Yet all of it is not enough to close the budget gap. Thus, the city is attempting to temporarily suspend its collective bargaining agreements with the North Las Vegas Police Officers Association, the North Las Vegas Police Supervisors Association and the International Association of Fire Fighters Local 1607. The suspensions include pay raises, holiday sell-back pay, and uniform allowances.
Union officials accuse the city of mismanagement and fabricating the numbers regarding both the 217 layoffs and the $30 million budget gap. “We need to have state officials step in,” said Capt. Jeff Hurley, president of North Las Vegas Firefighters Local 1607. “It is clear, there is no one running North Las Vegas City Hall. (City Manager) Tim Hacker is in way over his head. This is not the guy who is going to be able to steer this city through this time of need.” According to the Las Vegas Review-Journal, the state Department of Taxation is already monitoring the city’s finances and could step in and impose its own rules, including raising taxes. Mr. Hacker contends the Council dismissed that idea because it still wouldn’t raise enough money.
The North Las Vegas Police Officers Association opted to file a grievance against the city. Union president Mike Yarter said it would most likely end in arbitration, where an arbitrator will decide if the city’s actions are legal. If either side chooses to appeal the decision, the process could last as long as two years.
On the other hand, the union representing police supervisors became the first to file suit against the city on June 14th. The union contends that “the city’s attempt to use its financial mismanagement to declare an emergency…is an unlawful attempt at breaching the NLVPSA’s labor agreement through a mechanism of statutory misinterpretation when the city could not obtain its desired results through good faith bargaining.” They want the court to force the city to “completely honor” its agreements with the union. In addition, they want damages representing any losses incurred by union members, plus interest, and attorney’s fees.
“Everybody in the city is basically using all their time and all their effort to try to break the unions,” said Sgt. Leonard Cardinale, president of the NLVPSA.
Perhaps it’s a worthwhile effort. This chart, courtesy of transparentnevada.com, reveals the staggering level of compensation provided to North Las Vegas employees. For example, Sgt. Cardinale currently receives a whopping $213,140.24 in total compensation for 2011. That represents an increase of $80,674.65 in compensation–since 2009.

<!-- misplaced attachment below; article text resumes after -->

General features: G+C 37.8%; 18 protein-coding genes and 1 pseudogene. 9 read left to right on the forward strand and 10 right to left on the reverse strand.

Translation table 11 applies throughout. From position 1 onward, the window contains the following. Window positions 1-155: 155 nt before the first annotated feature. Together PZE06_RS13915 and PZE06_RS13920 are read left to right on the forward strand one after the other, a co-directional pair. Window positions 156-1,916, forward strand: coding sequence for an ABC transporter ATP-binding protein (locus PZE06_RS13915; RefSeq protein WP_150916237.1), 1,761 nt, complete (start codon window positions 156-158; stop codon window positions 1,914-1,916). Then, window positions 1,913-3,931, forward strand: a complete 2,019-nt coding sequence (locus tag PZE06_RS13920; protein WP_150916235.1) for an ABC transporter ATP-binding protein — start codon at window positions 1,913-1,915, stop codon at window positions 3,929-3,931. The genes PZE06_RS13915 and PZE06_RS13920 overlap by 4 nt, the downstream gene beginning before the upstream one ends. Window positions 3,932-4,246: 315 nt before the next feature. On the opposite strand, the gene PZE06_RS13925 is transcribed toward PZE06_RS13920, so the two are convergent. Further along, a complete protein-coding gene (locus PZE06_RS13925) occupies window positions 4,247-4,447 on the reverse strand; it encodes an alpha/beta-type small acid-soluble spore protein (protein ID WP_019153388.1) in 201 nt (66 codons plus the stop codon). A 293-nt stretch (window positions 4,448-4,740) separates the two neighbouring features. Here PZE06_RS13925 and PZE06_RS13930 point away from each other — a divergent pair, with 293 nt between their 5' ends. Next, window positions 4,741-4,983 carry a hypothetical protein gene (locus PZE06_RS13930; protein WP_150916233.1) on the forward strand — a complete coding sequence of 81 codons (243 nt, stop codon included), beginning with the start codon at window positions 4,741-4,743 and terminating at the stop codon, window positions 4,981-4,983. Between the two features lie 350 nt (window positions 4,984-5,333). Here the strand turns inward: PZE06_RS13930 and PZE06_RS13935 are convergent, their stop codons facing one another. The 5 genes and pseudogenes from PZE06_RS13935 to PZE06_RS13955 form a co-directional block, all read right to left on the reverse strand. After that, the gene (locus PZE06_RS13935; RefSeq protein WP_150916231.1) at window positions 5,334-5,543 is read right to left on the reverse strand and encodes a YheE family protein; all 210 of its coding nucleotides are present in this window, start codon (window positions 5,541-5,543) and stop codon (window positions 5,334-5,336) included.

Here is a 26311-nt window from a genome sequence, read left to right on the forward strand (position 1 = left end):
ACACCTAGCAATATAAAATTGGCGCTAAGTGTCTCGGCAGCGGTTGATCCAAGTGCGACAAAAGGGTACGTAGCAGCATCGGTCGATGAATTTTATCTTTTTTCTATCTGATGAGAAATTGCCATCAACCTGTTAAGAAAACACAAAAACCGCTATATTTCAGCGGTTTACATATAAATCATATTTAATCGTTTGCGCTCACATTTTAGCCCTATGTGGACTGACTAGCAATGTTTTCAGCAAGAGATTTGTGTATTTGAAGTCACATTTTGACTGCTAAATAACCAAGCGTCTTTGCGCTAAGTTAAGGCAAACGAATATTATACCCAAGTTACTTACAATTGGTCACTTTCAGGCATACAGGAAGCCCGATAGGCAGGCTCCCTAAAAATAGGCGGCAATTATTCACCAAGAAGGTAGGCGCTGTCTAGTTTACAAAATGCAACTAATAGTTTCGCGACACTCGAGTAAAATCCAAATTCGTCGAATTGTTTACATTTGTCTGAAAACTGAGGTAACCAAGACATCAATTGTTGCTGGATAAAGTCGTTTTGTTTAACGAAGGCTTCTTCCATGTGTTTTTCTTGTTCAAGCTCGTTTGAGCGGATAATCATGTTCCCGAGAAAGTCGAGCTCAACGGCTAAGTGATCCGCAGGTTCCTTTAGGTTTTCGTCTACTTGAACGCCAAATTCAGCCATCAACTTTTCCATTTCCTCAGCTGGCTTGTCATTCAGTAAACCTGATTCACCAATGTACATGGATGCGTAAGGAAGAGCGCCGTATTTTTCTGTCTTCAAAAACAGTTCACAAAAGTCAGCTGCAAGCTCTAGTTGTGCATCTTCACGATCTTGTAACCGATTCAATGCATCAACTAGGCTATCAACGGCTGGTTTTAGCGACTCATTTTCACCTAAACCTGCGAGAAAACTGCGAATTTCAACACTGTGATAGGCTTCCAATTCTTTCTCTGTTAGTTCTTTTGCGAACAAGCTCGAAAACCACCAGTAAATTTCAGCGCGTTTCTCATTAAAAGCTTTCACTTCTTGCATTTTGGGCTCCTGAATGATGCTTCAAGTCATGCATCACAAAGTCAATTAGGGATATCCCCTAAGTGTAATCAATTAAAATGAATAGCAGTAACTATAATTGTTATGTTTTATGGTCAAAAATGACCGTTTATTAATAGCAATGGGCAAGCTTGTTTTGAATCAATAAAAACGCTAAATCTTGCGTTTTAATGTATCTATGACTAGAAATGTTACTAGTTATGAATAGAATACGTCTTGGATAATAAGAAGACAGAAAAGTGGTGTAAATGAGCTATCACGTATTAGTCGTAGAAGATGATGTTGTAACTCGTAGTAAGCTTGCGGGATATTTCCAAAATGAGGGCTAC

Yet Sgt. Cardinale is hardly an isolated case. 393 city employees received a total of more than $150,000 in pay and benefits, while a full 1,920 workers received compensation above $100,000 per annum in 2011. Topping the list is Corrections Lieutenant Ricardo A. Bonvicin at a mind-boggling $525,223.90. Rae Ann McNeilly, Director of Outreach for Taxpayers United of America, contends that Mr. Bonvicin “will collect an estimated annual pension of $335,456,” further noting that his “estimated lifetime pension payout is a staggering $15,961,017.”
And while Mr. Bonvicin is the top of the food chain, the fact remains that North Las Vegas government union workers have long been among the highest compensated government employees in southern Nevada. The average salary and benefits for a North Las Vegas Police Officers Association member totals $136,000. Supervisors receive $186,000 in total compensation. An International Association of Firefighters Local 1607 member gets salary and benefits that total $139,000. Topping it all off, the city covers 100 percent of healthcare insurance premium costs and 100 percent for all union members’ retirement contributions.
Unsurprisingly, Mayor Shari Buck characterized the invocation of a fiscal emergency as one necessary to “rescue our city from financial ruin.” The resolution is scheduled to take effect on July 1st. Whether it does or not may be up to the courts, or the state, which could decide to step in and run its fourth largest city. In the meantime, two realities cannot be ignored. First, legal definitions notwithstanding, North Las Vegas is indeed a “disaster area.” Second, union intransigence in the face of fiscal calamity is unseemly. It is an unseemliness based on another immutable reality:
You can’t get blood from a stone.
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